New Moon Marks End of Ramadan | April 2023 Sky Happenings


April 6, 2023
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Editor’s Note: We are looking up as HMNS Astronomer James Wooten explains the sky happenings for the month of April and a New Moon that helps mark the ending of the celebration of Ramadan.

Venus is even higher in the evening sky this month. It is slightly higher in the west at dusk each evening.

Mars is now high in the west at dusk. As Earth continues to pull away from Mars, Mars is a little dimmer each evening. In April 2023, though, Mars still outshines most of the stars at night.

Mercury briefly enters the evening sky from about April 1-20. Face west northwest at dusk and draw a line from Venus down towards the fading glow where the Sun set. The brightest point along this path is Mercury.

Saturn is in the morning sky this month; face east southeast just before dawn.

Jupiter is behind the Sun and out of sight this month. It is directly in line with the Sun on April 11.

April is the last month to see the full set of brilliant winter stars which now fill the western evening sky. Dazzling Orion is in the southwest at dusk. His three-starred belt is halfway between reddish Betelgeuse and bluish Rigel. Orion’s belt points rightward to Aldebaran in Taurus the Bull. To Orion’s upper left are the twin stars Castor and Pollux, marking the heads of Gemini, the Twins. You can find Sirius, the brightest star we ever see at night, by drawing a line from Orion’s belt towards the left. Forming a triangle with Sirius and Betelgeuse is Procyon, the Little Dog Star.

Joining the winter stars are stars of spring rising in the east. Ursa Major, the Great Bear, which includes the Big Dipper, is high above the North Star on spring evenings. Extend the Big Dipper’s handle to ‘Arc to Arcturus’ and then ‘speed on to Spica’. Look for Leo, the Lion high in the sky at dusk. There are fewer bright stars in this direction because of where the plane of our galaxy is in the sky. The area of sky between Gemini and Taurus and over Orion’s head is the galactic anticenter, which means that we face directly away from the galactic center when we look in this direction. Those bright winter stars setting in the west are the stars in our galactic arm, right behind the Sun. On the other hand, if you look at the sky between Ursa Major, Leo, Virgo, and Boötes, you’re looking straight up out of the galactic plane, towards the galactic pole. There are fewer bright stars in this direction.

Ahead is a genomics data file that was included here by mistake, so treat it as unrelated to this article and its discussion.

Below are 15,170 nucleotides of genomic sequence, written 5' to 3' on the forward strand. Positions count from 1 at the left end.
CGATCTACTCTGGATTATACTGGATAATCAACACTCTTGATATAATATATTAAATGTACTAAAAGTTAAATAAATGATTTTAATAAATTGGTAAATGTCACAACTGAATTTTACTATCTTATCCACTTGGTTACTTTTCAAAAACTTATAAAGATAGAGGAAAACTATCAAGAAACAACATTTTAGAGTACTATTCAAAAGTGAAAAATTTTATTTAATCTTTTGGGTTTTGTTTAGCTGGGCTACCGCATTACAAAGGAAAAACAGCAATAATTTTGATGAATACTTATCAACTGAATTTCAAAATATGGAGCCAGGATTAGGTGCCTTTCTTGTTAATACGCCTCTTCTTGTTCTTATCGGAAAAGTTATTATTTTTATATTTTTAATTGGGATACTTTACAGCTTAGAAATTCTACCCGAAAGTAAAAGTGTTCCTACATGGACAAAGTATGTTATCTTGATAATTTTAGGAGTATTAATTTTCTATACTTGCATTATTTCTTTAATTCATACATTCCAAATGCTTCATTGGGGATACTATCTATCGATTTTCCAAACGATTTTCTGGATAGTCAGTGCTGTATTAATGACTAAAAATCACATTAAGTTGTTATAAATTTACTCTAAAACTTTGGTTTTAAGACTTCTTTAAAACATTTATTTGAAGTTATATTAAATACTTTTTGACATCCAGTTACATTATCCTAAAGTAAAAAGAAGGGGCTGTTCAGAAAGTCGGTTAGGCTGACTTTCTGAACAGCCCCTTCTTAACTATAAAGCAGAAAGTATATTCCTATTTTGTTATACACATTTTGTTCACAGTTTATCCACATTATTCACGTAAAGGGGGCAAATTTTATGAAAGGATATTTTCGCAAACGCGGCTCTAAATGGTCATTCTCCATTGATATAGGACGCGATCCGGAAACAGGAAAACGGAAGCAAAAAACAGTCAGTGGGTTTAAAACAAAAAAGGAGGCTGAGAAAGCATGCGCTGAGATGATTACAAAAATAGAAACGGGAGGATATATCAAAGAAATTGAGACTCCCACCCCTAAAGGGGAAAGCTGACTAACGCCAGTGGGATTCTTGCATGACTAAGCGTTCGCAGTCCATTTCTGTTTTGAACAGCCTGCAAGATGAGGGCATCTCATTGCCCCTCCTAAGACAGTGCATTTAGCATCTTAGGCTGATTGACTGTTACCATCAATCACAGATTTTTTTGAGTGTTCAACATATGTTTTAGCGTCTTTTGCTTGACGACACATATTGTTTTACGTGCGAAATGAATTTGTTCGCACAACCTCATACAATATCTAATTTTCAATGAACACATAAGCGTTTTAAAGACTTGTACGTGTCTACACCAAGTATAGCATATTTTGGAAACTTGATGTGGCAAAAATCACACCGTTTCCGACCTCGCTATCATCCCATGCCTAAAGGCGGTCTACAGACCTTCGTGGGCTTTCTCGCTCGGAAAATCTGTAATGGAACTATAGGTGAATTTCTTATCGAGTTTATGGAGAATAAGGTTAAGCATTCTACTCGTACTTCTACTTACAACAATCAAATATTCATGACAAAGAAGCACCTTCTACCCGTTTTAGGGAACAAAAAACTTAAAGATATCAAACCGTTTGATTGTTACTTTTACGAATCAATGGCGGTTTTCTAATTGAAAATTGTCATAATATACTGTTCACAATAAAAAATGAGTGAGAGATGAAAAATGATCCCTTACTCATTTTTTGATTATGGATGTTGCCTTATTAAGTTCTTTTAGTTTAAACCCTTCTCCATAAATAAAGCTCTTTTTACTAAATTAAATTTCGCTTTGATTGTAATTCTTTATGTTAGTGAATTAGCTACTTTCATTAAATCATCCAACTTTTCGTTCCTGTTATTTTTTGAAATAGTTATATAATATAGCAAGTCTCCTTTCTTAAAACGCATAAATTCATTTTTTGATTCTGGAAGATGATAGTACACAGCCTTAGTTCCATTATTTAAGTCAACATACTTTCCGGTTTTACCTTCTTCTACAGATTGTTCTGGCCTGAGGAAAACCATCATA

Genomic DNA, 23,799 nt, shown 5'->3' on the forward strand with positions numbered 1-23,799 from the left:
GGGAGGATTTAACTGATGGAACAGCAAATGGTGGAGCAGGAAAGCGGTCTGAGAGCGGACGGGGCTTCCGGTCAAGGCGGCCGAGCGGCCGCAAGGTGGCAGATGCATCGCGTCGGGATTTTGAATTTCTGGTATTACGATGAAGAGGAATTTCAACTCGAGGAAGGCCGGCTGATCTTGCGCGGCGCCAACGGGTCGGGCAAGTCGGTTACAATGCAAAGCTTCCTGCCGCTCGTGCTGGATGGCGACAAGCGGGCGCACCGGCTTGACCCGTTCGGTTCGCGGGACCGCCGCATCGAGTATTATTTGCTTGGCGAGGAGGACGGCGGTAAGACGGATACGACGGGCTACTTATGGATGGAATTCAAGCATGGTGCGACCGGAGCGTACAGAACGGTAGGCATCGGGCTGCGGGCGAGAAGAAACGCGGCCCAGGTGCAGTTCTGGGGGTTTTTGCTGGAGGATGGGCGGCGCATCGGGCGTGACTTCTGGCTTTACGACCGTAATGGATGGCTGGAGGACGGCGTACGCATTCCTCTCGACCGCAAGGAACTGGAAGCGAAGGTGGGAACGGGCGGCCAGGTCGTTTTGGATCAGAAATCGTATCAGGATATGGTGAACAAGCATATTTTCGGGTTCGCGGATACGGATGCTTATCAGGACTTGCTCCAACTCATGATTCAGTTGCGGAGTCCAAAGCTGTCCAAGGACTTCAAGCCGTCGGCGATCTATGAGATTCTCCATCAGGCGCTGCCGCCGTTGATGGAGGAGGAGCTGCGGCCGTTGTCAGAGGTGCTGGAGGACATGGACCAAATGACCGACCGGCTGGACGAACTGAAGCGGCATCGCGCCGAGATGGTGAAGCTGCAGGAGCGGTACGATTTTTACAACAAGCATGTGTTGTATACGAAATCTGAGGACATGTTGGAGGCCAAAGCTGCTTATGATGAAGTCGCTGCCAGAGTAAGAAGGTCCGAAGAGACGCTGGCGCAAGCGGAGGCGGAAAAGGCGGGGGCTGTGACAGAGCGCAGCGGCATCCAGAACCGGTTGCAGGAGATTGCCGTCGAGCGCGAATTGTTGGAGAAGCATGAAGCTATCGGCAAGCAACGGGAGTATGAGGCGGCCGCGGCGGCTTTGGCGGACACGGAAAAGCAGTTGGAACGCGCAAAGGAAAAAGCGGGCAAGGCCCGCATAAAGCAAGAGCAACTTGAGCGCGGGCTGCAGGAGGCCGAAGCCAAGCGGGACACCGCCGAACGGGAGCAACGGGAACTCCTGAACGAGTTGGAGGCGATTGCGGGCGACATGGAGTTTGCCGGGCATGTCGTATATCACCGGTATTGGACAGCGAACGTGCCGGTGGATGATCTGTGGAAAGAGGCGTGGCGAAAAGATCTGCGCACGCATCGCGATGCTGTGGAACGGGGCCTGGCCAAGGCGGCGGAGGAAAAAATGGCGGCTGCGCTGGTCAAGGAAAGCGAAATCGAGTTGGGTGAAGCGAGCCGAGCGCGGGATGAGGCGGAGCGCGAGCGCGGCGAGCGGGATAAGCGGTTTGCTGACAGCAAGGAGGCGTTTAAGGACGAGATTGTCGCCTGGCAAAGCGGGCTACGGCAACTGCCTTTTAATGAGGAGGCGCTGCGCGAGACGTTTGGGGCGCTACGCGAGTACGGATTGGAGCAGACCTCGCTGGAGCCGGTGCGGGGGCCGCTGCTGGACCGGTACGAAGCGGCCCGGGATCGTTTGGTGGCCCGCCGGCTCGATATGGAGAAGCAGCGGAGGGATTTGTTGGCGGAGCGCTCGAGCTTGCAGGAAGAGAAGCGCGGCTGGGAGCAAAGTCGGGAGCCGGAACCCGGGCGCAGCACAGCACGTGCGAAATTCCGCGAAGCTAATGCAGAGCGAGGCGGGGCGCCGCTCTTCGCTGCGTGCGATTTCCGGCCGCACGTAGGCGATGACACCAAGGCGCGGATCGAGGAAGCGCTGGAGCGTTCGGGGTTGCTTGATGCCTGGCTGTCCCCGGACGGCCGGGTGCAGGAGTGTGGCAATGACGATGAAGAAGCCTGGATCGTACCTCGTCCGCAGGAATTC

New Moon Marks End of Ramadan | April 2024 Sky Map showing constellations found in night sky.
This star map shows the Houston sky at 10 pm CDT on April 1, 9 pm CDT on April 15, and dusk on April 30. To use the map, put the direction you are facing at the bottom.

In the west, Dazzling Orion, the Hunter sets with Taurus, the Bull. To Orion’s left are the two Dog Stars—little dog Procyon and big dog Sirius. Sirius outshines all other stars we see at night. The Big Dipper is high in the north. Leo, the Lion, is high in the south. These stars, along with Arcturus, announce the spring. Dazzling Venus approaches Mars in the west.

Moon Phases in April 2023

Full April 5, 11:34 p.m.

Last Quarter April 13, 4:11 a.m.

New April 19, 11:12 p.m.

1st Quarter April 27, 4:20 p.m.

The New Moon of April 19 blocks the Sun, causing an eclipse. However, the Moon’s shadow passes over Indonesia and Western Australia (where it will be April 20), never coming near America. This same New Moon marks the end of Ramadan. Muslims celebrate Eid-al-Fitr when the slender crescent becomes visible in the evening.

Our George Observatory is now open every Saturday night for observing! Purchase tickets in advance on our website.

Clear Skies!


Want more sky happenings? Take a look back at what you may have missed in March.

Authored By James Wooten

James is the Planetarium Astronomer at the Houston Museum of Natural Science. He teaches students every school morning in the planetarium, and also answers astronomy questions from the public.


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